Pagliano — a potential key figure in the probe — declined to speak to the inspector general’s investigators, informing them through his Washington lawyer, Mark MacDougall, that he would invoke his Fifth Amendment right, the sources said.
Then, in late July, the State Department inspector general and the inspector general for the director of national intelligence referred the matter to the FBI counterintelligence division to determine if classified information was mishandled through the use of the private email server after finding evidence that classified information was communicated on emails sent through the server. But officials stressed at that time that the inquiry was an intelligence probe and not a criminal investigation.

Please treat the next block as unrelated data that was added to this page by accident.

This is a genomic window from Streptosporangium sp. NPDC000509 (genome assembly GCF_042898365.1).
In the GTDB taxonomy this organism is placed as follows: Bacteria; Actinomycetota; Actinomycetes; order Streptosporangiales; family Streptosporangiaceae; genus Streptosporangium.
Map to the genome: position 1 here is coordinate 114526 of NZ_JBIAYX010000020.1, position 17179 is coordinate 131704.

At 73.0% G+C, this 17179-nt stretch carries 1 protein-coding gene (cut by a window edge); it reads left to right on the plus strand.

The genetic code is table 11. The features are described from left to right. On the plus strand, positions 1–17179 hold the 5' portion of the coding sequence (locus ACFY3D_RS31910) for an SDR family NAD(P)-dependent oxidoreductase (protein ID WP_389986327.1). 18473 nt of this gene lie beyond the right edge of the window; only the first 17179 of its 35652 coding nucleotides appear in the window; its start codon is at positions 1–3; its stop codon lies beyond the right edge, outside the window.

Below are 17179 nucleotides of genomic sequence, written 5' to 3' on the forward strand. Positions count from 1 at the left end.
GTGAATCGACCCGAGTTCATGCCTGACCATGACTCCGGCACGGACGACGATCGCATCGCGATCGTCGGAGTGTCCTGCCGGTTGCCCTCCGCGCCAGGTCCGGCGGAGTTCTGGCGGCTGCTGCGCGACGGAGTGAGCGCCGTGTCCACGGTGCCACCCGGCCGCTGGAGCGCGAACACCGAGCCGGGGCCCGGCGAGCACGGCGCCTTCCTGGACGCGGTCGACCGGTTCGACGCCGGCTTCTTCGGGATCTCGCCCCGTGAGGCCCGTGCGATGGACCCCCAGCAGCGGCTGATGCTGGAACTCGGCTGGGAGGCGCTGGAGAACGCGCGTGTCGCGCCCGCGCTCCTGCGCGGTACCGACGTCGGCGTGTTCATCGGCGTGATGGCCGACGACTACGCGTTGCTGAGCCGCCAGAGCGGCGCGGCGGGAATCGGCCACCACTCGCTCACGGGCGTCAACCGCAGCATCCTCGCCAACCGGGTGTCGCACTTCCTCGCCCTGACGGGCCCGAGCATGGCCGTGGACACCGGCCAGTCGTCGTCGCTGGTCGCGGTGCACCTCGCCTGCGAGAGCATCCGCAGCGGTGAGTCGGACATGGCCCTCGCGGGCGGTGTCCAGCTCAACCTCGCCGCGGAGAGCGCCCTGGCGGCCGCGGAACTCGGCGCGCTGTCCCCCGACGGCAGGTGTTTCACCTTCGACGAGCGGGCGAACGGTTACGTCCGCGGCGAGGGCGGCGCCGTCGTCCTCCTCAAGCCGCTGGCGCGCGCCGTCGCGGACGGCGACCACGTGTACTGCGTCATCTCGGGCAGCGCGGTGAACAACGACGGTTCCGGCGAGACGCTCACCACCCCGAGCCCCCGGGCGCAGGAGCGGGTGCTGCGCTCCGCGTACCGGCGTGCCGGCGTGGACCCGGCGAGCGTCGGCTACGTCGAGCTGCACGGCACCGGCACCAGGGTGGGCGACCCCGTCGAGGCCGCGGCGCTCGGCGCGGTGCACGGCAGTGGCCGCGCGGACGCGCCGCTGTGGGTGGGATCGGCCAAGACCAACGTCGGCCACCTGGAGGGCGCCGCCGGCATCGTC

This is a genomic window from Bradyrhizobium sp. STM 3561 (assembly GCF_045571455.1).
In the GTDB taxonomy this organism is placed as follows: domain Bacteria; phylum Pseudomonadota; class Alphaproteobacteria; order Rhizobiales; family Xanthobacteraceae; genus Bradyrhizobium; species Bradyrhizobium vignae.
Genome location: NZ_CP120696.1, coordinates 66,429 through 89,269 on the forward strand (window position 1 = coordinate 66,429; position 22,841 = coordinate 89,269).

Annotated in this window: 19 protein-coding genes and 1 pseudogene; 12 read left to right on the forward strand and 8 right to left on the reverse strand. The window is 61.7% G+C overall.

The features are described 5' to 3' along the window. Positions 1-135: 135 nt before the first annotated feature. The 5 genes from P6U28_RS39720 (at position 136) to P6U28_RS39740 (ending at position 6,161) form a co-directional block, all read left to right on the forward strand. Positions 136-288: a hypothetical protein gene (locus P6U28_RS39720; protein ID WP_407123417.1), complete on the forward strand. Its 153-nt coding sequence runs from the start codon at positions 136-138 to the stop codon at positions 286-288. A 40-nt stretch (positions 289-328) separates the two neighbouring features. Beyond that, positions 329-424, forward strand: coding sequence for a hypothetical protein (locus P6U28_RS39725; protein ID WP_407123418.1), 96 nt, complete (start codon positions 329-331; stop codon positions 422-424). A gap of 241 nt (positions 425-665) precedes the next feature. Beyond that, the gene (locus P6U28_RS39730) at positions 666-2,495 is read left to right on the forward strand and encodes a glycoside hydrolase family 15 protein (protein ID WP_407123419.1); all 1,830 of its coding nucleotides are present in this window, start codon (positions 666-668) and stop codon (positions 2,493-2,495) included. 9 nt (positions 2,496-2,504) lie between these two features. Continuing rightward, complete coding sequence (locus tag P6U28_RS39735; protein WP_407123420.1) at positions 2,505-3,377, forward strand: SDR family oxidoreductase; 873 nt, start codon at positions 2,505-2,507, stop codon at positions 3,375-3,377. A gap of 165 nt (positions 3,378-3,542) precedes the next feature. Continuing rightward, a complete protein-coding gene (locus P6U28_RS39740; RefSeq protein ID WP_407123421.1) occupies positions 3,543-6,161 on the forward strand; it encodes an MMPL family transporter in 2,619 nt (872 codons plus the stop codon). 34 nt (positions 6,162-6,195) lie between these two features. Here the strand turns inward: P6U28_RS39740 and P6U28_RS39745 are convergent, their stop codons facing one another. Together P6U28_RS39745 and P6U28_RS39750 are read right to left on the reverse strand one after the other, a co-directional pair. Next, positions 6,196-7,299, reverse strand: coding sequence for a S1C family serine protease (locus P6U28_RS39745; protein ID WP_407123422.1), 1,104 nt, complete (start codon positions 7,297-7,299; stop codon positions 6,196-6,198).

At that point, the FBI also sought to question Pagliano and he again refused. His refusal to answer questions was communicated by his lawyer to senior lawyers in the counterintelligence section of the Justice Department’s national security division — one of whom had previously been in charge of the investigation into former CIA Director David Petraeus, the sources said.
MacDougall, Pagliano’s lawyer, declined any comment, and sources note that is not uncommon for lawyers with clients in sensitive investigations to invoke their Fifth Amendment right against self-incrimination. Even if their clients are not the targets of the investigation, lawyers argue that the clients could be confronted with documents or questions they are not prepared for and inadvertently subject themselves to charges that they are not being truthful.